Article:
This study is an attempt to verify the aforementioned two propositions of quality market theory by studying the process in which new technologies are embodied in an economy from the viewpoint of the relationship between corruption and regulatory restrictions on new entries in emerging economies, with a particular focus on India. Obviously, corruption is detrimental to fairness, and the presence of rampant corruption causes a decline in market quality. If incumbent companies can influence the government by bribery or other means, to implement entry restrictions and raise barriers to potential newcomers, they are also influencing the efficiency in resource allocation.
We show that corruption may deprive a country of its economic vitality by deterring technological innovation, using the Bayesian-Nash equilibrium in an incomplete information game. In order to expound on the content of our study, it is necessary to explain the underlying theoretical model. The paper considers a horizontally differentiated duopoly market and analyzes the relationship between corruption and entry restrictions by using a three-stage game of entry deterrence. We assume that a potential entrant is more capable of adopting a superior technology than the incumbent. This assumption enables us to incorporate into our model the possibility that corruption might create inefficiencies by slowing market metabolism. We assume that the incumbent can bribe the government to impose stricter entry restrictions and thereby delay the obsolescence of its technologies. Furthermore, the effectiveness of bribing depends on the level of fairness prevailing in the market. Thus, we assume that the higher the level of fairness, the less effective is bribing by the incumbent, and that the lower the level of fairness, the more effective it is.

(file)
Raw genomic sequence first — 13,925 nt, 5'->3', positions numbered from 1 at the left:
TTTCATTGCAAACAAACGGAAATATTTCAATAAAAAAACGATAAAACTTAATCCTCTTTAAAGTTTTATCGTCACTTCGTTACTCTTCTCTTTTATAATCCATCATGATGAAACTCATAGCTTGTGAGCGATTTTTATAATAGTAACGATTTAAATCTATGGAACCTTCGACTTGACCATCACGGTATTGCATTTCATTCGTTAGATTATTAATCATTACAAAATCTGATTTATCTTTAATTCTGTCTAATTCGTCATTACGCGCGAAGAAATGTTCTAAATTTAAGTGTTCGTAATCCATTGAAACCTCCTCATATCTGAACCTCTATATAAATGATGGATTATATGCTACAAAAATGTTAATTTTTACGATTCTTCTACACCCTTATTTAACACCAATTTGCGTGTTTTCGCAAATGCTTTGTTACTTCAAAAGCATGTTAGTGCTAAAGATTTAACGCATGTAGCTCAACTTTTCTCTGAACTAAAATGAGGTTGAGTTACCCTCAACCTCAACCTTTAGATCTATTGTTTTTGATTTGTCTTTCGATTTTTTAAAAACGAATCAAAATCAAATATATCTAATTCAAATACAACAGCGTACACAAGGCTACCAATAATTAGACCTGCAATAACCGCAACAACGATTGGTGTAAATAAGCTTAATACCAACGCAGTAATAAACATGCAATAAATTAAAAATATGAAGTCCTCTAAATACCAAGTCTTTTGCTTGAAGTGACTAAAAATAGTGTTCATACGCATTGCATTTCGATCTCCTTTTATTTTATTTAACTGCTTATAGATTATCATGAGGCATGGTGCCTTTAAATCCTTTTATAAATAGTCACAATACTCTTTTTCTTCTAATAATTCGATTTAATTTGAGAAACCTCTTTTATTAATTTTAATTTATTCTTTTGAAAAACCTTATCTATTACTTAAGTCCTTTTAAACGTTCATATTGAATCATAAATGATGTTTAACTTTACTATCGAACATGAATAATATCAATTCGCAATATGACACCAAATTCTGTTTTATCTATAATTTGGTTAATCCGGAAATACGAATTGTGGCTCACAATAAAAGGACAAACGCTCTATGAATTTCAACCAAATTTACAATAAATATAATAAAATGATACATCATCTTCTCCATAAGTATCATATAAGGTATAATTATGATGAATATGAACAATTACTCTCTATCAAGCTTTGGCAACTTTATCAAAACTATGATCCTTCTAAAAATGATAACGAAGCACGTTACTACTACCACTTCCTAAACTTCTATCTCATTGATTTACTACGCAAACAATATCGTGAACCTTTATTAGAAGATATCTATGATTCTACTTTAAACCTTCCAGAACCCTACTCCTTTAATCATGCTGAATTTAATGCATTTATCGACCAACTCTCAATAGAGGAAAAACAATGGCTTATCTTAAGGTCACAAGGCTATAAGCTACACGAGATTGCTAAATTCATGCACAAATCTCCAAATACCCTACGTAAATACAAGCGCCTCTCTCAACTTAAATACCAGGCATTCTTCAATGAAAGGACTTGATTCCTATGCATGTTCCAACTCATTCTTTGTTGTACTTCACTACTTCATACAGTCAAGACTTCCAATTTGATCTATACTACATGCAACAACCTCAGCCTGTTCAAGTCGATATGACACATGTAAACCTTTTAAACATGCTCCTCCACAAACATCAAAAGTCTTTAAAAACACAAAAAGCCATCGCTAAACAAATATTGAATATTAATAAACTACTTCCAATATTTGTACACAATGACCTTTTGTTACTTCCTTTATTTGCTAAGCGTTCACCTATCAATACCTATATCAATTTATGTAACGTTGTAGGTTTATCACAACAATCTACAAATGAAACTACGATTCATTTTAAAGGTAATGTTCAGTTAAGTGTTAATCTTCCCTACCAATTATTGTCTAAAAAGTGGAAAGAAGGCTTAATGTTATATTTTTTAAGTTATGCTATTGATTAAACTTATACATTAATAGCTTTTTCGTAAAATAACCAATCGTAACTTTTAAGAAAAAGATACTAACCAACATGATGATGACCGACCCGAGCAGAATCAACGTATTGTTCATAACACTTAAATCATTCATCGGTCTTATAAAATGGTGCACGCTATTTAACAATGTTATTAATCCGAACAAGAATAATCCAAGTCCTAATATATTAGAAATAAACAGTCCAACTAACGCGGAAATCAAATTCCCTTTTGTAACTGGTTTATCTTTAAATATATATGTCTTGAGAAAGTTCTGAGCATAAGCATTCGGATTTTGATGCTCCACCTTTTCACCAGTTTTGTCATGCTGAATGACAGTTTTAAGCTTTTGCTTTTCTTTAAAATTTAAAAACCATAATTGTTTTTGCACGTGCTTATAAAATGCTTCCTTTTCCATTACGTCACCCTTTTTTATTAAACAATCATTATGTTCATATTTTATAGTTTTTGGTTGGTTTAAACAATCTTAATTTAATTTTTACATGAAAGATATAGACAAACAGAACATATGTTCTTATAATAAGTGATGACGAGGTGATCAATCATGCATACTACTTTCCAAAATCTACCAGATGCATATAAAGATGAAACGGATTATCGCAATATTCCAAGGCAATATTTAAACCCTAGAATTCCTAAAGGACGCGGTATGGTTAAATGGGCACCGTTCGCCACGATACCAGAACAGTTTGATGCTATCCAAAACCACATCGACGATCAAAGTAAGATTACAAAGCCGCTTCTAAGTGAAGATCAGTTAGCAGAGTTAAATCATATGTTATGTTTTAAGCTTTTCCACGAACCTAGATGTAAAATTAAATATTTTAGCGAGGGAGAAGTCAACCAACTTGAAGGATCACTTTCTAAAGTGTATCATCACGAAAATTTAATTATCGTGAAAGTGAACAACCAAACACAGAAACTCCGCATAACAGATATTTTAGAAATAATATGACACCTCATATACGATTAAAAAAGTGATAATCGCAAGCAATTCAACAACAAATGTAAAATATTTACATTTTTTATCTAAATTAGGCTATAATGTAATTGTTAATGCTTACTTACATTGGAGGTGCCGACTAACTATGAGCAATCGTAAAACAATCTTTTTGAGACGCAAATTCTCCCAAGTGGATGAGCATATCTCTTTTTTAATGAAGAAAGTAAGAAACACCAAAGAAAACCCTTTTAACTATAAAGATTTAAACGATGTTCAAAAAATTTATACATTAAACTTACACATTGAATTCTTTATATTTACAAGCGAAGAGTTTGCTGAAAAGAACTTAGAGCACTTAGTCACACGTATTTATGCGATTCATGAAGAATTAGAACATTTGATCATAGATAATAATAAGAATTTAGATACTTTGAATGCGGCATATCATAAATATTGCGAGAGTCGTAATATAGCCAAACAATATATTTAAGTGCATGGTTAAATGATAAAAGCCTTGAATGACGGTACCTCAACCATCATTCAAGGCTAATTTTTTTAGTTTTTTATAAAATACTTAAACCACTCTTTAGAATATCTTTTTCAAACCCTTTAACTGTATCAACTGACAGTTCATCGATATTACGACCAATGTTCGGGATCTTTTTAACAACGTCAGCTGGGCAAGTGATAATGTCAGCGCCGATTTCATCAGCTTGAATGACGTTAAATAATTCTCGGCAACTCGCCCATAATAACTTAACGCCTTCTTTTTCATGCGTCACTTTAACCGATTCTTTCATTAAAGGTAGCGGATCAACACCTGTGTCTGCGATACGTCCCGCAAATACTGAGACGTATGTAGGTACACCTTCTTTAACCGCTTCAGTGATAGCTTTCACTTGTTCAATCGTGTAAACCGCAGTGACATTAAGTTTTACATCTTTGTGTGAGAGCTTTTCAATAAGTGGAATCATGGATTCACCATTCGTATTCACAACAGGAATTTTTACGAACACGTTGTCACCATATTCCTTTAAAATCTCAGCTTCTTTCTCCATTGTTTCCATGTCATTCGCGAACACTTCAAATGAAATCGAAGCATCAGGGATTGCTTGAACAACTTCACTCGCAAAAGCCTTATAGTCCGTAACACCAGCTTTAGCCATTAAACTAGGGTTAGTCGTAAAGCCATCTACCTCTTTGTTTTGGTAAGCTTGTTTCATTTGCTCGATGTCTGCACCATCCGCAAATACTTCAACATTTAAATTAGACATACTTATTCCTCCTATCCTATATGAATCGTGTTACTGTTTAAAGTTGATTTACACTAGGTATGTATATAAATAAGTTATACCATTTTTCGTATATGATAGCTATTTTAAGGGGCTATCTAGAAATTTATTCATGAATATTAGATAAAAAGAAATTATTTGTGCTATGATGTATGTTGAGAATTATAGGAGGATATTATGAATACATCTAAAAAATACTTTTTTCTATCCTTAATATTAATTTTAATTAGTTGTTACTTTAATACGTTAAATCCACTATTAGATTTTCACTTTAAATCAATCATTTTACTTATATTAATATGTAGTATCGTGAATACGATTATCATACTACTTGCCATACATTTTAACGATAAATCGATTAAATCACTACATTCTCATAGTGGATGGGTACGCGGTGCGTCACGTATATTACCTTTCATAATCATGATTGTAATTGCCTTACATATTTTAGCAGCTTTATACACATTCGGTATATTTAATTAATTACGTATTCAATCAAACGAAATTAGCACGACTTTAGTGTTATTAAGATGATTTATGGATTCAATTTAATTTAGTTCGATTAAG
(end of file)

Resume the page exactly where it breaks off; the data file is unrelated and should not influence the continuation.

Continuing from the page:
In the first stage of our game, the incumbent is to determine the size of a bribe. In the case of developed countries, we may use the size of lobbying activities as a proxy measure. We assume that the greater the size of the bribe, the higher is the probability for the government to increase the potential entrant's variable cost (marginal cost) to make it difficult to enter the market. Next, in the second stage, the potential entrant is to decide whether to enter the market based on how the cost compares to its expected payoff after entry. In the absence of bribery, the potential entrant is certain to enter because its technology is superior to that of the incumbent. However, in the presence of bribery, it may or may not enter the market because of the higher variable cost resulting from the imposition of stricter regulations by the government. In the third stage, an equilibrium is to occur under Cournot competition to determine the level of payoff for each player. If the potential entrant decides not to enter the market, the incumbent will obtain the monopoly payoff.